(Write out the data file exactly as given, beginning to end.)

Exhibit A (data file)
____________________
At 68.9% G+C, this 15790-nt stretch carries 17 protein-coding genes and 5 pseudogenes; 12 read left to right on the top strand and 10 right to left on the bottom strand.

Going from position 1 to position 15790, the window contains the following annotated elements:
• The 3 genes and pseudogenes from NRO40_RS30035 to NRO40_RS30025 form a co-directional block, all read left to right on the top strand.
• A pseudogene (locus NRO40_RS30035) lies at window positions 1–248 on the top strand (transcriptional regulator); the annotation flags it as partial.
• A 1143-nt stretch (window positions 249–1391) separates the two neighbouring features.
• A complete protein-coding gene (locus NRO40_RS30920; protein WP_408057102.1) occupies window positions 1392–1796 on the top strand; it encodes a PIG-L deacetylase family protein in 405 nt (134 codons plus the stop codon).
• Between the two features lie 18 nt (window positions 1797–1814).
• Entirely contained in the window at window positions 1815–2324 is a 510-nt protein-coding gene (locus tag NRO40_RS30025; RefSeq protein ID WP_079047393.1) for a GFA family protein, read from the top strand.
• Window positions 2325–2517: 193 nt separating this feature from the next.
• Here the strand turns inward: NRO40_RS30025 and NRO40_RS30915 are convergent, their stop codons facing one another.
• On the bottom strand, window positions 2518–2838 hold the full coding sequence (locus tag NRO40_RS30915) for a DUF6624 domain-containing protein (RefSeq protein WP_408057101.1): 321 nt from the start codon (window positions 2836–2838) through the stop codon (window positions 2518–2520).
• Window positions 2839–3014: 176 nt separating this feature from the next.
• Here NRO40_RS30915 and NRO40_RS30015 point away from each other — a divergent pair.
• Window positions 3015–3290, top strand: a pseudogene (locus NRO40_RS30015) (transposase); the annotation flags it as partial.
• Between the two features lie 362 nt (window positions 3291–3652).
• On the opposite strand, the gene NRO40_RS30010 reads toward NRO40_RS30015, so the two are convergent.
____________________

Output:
At 68.9% G+C, this 15790-nt stretch carries 17 protein-coding genes and 5 pseudogenes; 12 read left to right on the top strand and 10 right to left on the bottom strand.

Going from position 1 to position 15790, the window contains the following annotated elements:
• The 3 genes and pseudogenes from NRO40_RS30035 to NRO40_RS30025 form a co-directional block, all read left to right on the top strand.
• A pseudogene (locus NRO40_RS30035) lies at window positions 1–248 on the top strand (transcriptional regulator); the annotation flags it as partial.
• A 1143-nt stretch (window positions 249–1391) separates the two neighbouring features.
• A complete protein-coding gene (locus NRO40_RS30920; protein WP_408057102.1) occupies window positions 1392–1796 on the top strand; it encodes a PIG-L deacetylase family protein in 405 nt (134 codons plus the stop codon).
• Between the two features lie 18 nt (window positions 1797–1814).
• Entirely contained in the window at window positions 1815–2324 is a 510-nt protein-coding gene (locus tag NRO40_RS30025; RefSeq protein ID WP_079047393.1) for a GFA family protein, read from the top strand.
• Window positions 2325–2517: 193 nt separating this feature from the next.
• Here the strand turns inward: NRO40_RS30025 and NRO40_RS30915 are convergent, their stop codons facing one another.
• On the bottom strand, window positions 2518–2838 hold the full coding sequence (locus tag NRO40_RS30915) for a DUF6624 domain-containing protein (RefSeq protein WP_408057101.1): 321 nt from the start codon (window positions 2836–2838) through the stop codon (window positions 2518–2520).
• Window positions 2839–3014: 176 nt separating this feature from the next.
• Here NRO40_RS30915 and NRO40_RS30015 point away from each other — a divergent pair.
• Window positions 3015–3290, top strand: a pseudogene (locus NRO40_RS30015) (transposase); the annotation flags it as partial.
• Between the two features lie 362 nt (window positions 3291–3652).
• On the opposite strand, the gene NRO40_RS30010 reads toward NRO40_RS30015, so the two are convergent.